House Passes New Stolen Valor Act
The House on Monday overwhelmingly voted for the latest version of the Stolen Valor Act, a law that will make it a crime to don the medals and ribbons that soldiers, sailors, Marines and airmen are awarded for combat actions.
The legislation passed 309 to three.
A 2005 version of the law was struck down by the Supreme Court last June, when it ruled that lying about military heroics was constitutionally protected speech unless there was intent to gain some benefit or something of value by fraud.
The House version, like one passed in the Senate in December, includes an “intent to defraud” provision that advocates believe will permit the law to stand up against any court challenge.
“This law is long overdue,” Rep. Paul Cook, R-Calif., said in a statement released immediately after the vote. Cook is a retired Marine Corps colonel who served in Vietnam, where he received two Purple Hearts and the Bronze Star Medal for valor. “When people make false claims of military rank and heroism, it does a tremendous disservice not only to our vets, but to the public.”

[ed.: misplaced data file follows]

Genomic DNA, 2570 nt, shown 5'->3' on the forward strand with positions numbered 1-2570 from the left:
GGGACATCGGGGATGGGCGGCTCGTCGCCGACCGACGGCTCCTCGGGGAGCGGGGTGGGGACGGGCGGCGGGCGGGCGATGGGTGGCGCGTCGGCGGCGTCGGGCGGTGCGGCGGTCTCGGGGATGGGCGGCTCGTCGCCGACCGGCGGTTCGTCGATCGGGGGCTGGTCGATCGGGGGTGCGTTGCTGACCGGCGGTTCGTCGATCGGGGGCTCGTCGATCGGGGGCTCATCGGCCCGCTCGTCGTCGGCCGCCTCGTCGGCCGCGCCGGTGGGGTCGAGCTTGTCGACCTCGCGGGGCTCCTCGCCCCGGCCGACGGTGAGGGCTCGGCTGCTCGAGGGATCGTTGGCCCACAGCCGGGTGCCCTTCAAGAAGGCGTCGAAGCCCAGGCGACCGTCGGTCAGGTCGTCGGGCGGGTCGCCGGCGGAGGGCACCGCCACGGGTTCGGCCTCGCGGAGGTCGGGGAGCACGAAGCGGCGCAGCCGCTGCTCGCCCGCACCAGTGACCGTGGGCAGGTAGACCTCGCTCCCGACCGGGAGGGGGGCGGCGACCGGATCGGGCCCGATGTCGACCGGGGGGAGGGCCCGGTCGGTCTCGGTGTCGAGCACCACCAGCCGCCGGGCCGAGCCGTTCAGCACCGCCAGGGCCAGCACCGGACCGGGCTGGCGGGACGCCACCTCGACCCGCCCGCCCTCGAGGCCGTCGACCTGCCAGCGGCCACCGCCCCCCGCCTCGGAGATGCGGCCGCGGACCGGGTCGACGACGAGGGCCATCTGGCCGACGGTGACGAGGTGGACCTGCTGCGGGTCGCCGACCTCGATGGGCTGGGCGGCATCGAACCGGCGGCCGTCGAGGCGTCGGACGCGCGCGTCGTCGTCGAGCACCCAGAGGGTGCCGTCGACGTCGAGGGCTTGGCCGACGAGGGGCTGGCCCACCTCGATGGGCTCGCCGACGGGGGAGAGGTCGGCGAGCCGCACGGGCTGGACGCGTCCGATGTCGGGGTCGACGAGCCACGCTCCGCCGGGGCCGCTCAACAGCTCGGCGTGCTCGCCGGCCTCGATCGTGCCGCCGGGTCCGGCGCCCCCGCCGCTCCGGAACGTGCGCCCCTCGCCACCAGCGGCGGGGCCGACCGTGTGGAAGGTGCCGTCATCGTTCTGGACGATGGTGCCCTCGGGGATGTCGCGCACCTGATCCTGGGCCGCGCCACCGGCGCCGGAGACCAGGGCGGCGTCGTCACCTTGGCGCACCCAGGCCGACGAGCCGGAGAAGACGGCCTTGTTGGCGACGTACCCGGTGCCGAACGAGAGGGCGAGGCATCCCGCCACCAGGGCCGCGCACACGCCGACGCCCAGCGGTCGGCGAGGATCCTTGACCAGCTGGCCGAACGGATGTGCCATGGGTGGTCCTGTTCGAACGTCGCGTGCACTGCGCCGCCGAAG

The 2005 version of the law was broad, making it a crime to make any false statements claiming military awards and decorations.
A California man, Xavier Alvarez, was convicted under that law for claiming to be a Medal of Honor recipient. He was ordered to pay a $5,000 fine but appealed the case up to the Supreme Court, which struck it down.
The latest Stolen Valor Act was introduced into the House by Rep. Joe Heck, R-Nev., who called it “fitting” for the House to pass the bill only days ahead of Memorial Day.
“The awards, and the men and women who have earned them, in some cases posthumously, are worthy of the utmost respect and sanctity,” he said in a statement. “Benefitting from lying about receiving one of these awards is an affront to all who have worn the uniform and especially to those who made the ultimate sacrifice for our country."
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